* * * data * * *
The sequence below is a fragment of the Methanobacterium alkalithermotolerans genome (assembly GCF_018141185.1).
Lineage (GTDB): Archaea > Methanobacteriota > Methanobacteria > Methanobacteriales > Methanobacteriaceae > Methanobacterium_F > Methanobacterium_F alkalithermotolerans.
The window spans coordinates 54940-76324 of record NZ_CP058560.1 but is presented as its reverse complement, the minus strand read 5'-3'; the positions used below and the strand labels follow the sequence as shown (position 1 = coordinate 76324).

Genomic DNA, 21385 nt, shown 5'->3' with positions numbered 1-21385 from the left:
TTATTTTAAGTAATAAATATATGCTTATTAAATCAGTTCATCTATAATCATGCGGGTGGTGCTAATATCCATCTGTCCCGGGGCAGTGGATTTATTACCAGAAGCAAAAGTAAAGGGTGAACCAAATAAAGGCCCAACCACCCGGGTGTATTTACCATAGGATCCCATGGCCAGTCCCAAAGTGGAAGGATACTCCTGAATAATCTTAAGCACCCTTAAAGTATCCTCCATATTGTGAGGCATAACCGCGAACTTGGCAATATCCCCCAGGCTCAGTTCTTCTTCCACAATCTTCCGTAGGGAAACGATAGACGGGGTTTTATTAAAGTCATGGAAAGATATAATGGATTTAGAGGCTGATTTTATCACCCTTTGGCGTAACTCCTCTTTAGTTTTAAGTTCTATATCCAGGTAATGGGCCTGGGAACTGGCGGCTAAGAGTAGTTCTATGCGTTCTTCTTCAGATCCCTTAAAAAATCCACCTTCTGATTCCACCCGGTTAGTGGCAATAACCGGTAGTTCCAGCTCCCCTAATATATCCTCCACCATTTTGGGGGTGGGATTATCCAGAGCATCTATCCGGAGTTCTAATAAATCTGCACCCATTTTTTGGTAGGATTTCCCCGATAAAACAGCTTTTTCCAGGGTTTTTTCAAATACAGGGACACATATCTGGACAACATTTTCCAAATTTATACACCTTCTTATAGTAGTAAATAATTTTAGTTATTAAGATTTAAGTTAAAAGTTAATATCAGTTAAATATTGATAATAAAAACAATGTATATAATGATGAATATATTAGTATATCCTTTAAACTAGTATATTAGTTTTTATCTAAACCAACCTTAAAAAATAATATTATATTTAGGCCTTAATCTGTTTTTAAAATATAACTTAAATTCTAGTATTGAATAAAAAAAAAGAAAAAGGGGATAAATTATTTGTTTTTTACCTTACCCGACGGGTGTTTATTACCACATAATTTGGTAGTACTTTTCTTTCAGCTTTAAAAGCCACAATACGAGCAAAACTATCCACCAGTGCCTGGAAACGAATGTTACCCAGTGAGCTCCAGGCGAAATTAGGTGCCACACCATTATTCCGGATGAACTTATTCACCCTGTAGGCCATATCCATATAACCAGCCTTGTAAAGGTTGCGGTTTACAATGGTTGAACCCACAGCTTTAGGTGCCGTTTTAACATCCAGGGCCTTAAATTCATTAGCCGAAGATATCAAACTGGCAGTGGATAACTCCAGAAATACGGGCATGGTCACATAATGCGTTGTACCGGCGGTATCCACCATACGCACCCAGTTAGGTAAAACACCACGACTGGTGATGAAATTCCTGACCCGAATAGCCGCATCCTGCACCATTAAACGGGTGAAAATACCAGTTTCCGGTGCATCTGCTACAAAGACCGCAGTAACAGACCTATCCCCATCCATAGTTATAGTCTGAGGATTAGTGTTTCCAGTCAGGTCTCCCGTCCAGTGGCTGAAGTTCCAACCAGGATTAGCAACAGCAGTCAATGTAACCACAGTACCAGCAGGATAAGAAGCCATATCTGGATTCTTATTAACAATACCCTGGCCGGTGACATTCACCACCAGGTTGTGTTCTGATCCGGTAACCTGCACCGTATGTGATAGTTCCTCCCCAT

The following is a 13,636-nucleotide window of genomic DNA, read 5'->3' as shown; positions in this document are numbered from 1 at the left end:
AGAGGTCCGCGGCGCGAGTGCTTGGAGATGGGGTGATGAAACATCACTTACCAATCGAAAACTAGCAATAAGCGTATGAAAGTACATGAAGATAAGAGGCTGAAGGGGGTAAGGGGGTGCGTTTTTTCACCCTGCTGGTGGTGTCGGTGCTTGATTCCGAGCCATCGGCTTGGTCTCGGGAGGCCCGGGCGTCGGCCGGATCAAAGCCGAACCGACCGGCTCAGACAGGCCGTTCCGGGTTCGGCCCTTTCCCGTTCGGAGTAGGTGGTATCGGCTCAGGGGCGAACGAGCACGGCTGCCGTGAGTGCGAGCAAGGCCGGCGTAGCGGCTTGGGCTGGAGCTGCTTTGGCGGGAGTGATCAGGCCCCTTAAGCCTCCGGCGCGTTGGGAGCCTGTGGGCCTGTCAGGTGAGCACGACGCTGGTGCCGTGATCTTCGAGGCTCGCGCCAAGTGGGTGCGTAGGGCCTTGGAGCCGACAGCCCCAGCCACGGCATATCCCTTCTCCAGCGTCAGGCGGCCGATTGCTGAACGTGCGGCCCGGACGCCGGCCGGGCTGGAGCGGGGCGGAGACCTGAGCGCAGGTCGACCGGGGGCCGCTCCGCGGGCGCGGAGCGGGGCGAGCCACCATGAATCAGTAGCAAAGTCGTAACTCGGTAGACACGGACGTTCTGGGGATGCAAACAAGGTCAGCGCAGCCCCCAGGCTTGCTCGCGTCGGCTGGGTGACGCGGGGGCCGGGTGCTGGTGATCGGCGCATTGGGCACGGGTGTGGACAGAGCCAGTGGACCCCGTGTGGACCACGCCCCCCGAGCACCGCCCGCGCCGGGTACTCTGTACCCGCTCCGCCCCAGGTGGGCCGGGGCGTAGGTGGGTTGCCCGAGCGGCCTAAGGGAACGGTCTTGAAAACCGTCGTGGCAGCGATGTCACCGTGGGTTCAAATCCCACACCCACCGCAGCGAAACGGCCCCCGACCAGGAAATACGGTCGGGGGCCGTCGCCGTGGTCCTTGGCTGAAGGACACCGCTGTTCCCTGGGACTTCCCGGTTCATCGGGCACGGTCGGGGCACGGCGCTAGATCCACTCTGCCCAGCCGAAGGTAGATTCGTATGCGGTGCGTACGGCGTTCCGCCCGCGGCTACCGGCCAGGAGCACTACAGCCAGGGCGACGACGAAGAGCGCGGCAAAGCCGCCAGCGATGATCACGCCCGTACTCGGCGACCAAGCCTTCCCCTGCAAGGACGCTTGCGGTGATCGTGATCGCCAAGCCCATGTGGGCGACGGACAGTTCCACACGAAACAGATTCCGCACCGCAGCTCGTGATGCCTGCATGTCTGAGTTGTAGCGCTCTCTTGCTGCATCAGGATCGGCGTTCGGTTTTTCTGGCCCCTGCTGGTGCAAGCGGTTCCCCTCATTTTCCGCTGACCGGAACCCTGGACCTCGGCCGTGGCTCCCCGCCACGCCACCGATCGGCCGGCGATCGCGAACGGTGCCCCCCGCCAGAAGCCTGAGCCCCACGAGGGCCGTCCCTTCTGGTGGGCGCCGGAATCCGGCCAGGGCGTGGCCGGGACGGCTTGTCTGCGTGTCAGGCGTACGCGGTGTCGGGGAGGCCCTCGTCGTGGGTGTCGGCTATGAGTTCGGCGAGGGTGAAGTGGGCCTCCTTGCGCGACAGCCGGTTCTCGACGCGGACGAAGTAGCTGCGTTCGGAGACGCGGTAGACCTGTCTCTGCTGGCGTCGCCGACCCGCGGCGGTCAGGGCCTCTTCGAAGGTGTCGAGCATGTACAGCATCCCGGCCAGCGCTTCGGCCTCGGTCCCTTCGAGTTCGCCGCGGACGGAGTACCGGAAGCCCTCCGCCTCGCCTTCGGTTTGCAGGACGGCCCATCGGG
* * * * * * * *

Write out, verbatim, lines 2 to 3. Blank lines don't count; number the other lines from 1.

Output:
Lineage (GTDB): Archaea > Methanobacteriota > Methanobacteria > Methanobacteriales > Methanobacteriaceae > Methanobacterium_F > Methanobacterium_F alkalithermotolerans.
The window spans coordinates 54940-76324 of record NZ_CP058560.1 but is presented as its reverse complement, the minus strand read 5'-3'; the positions used below and the strand labels follow the sequence as shown (position 1 = coordinate 76324).